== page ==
It's a sad day for Ohioans. I made a bet with one of the participants on the score of the Buckeyes game - and heard on CNN World this morning (yes Buckeye fans, be proud - it made WORLD news) that the Buckeyes got their butts kicked by Florida. We both lost the bet and have decided to drink ourselves to oblivion at the local pub. Just kidding of course, but my heart goes out to the Buckeyes fans out there...such sad sad news.
We arrived yesterday here in Gulu, which is a small town in northern Uganda. Dad will be happy to hear that since last September, Gulu is no longer in the midst of a conflict zone, since the LRA has signed a cease fire that is still in effect. Our running group has resumed our morning runs, and the air out here in the rural areas is much friendlier than the heavily polluted air in Kampala. Gulu has been transformed from what it once was, as it now houses hundreds of NGOs and humanitarian relief organizations that administer services to the millions of Acholi who are living in Internally Displaced Persons (IDP) camps. Yesterday evening was dinner with the northern Ugandan participants (the American students are introduced to a whole new set of 11 Ugandan students who have been attending Gulu University). They are an extremely intelligent bunch (evidenced by the debate on the bus about theories of economics). The Director of the Peace and Conflict Studies program at the university greeted us last night, welcoming us to northern Uganda.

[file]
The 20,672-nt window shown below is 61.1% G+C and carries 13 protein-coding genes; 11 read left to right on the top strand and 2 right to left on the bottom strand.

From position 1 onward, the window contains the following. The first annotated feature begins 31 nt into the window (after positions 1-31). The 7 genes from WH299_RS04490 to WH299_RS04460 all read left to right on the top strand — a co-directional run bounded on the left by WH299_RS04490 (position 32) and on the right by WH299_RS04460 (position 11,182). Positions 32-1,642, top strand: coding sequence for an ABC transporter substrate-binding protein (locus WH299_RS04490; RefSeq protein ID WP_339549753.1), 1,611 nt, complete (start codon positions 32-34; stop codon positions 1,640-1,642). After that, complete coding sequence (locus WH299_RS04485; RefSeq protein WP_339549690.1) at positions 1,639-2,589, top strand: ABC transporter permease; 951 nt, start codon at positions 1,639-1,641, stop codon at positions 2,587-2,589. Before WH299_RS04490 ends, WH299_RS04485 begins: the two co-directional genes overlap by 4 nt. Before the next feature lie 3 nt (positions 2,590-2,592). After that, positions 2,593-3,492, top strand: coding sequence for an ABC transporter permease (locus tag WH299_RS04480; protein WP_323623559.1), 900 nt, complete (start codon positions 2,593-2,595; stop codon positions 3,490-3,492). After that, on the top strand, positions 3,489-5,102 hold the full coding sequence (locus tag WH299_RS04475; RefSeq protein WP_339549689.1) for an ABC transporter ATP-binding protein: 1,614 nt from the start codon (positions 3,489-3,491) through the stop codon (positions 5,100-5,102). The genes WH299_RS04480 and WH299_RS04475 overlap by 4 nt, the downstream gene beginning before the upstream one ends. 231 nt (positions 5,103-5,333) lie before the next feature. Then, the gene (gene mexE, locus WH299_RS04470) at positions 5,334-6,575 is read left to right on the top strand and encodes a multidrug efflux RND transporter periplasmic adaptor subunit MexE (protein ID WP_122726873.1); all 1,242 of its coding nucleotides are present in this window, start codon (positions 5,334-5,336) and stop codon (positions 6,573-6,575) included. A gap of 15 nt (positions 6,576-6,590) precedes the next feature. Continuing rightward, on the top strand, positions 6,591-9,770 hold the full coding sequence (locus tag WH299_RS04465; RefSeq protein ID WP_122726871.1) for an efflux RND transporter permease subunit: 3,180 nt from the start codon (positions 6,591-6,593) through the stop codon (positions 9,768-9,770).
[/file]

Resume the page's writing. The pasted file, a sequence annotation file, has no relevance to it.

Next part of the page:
Today was a difficult day for the students, as we visited Gulu Support the Children Organization (GUSCO) in the morning, and Paicho IDP camp in the afternoon. GUSCO was featured in Invisible Children and is a center for rehabilitating child soldiers that have come out of the bush -- to better integrate them into society and provide psychosocial therapy. Paicho IDP camp is about 15 km outside of Gulu and home to more than 17,000 IDPs. We toured the camp and talked with Ugandan students about what will happen to these camps when peace is achieved. Jan Egeland (United Nations) called the situation in northern Uganda the "worst humanitarian crisis in the world." Surely that was visible during our visit, but the resilience of the Acholi people is remarkable. They are extremely hopeful for peace so that they can return to farming their ancestral homelands.